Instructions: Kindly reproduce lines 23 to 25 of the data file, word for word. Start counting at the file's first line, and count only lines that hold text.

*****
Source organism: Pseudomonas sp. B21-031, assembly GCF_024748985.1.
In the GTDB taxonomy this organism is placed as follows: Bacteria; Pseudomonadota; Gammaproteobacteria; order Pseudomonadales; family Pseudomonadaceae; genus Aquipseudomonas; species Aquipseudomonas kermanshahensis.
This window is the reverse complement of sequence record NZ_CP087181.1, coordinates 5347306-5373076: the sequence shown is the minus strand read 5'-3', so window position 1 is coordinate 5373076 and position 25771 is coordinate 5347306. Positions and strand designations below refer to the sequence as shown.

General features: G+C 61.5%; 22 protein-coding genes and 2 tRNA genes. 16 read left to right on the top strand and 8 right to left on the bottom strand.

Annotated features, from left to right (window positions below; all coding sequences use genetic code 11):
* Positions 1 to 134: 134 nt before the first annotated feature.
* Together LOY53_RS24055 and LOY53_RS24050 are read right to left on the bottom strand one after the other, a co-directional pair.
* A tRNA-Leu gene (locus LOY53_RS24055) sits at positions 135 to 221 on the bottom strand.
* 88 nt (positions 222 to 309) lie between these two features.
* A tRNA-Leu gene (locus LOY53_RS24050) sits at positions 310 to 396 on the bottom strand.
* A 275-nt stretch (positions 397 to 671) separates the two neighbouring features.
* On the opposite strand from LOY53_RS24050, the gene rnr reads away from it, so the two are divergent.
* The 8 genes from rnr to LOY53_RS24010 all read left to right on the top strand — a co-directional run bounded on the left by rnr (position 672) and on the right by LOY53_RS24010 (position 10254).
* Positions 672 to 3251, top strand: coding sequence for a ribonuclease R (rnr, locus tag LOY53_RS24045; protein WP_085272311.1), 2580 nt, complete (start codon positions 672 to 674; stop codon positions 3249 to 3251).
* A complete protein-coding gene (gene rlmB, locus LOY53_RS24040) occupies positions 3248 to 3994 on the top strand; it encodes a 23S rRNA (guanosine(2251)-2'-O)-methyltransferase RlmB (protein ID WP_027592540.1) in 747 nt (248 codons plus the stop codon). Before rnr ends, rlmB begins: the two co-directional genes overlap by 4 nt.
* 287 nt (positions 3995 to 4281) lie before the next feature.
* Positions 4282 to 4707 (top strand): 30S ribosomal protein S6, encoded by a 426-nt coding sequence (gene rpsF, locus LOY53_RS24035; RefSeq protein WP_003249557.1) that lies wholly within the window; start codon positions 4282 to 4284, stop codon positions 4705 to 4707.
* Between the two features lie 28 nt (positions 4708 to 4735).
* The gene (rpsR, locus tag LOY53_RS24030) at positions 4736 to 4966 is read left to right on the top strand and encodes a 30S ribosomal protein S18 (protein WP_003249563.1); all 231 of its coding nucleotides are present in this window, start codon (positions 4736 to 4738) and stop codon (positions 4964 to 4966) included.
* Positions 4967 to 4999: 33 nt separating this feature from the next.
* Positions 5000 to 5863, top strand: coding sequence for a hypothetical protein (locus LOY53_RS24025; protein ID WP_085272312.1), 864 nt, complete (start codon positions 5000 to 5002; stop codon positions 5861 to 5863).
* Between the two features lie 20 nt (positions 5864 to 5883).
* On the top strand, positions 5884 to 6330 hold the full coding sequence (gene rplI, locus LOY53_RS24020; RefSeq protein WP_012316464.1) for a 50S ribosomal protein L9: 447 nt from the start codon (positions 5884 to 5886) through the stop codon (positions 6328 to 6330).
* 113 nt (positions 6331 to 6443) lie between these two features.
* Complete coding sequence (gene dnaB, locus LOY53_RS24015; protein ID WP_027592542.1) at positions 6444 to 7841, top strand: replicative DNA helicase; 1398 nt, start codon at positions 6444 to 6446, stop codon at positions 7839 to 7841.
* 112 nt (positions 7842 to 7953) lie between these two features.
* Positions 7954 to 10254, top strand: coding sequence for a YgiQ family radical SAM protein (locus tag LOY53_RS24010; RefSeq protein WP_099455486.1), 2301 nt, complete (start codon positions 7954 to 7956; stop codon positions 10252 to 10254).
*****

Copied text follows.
* On the top strand, positions 5884 to 6330 hold the full coding sequence (gene rplI, locus LOY53_RS24020; RefSeq protein WP_012316464.1) for a 50S ribosomal protein L9: 447 nt from the start codon (positions 5884 to 5886) through the stop codon (positions 6328 to 6330).
* 113 nt (positions 6331 to 6443) lie between these two features.
* Complete coding sequence (gene dnaB, locus LOY53_RS24015; protein ID WP_027592542.1) at positions 6444 to 7841, top strand: replicative DNA helicase; 1398 nt, start codon at positions 6444 to 6446, stop codon at positions 7839 to 7841.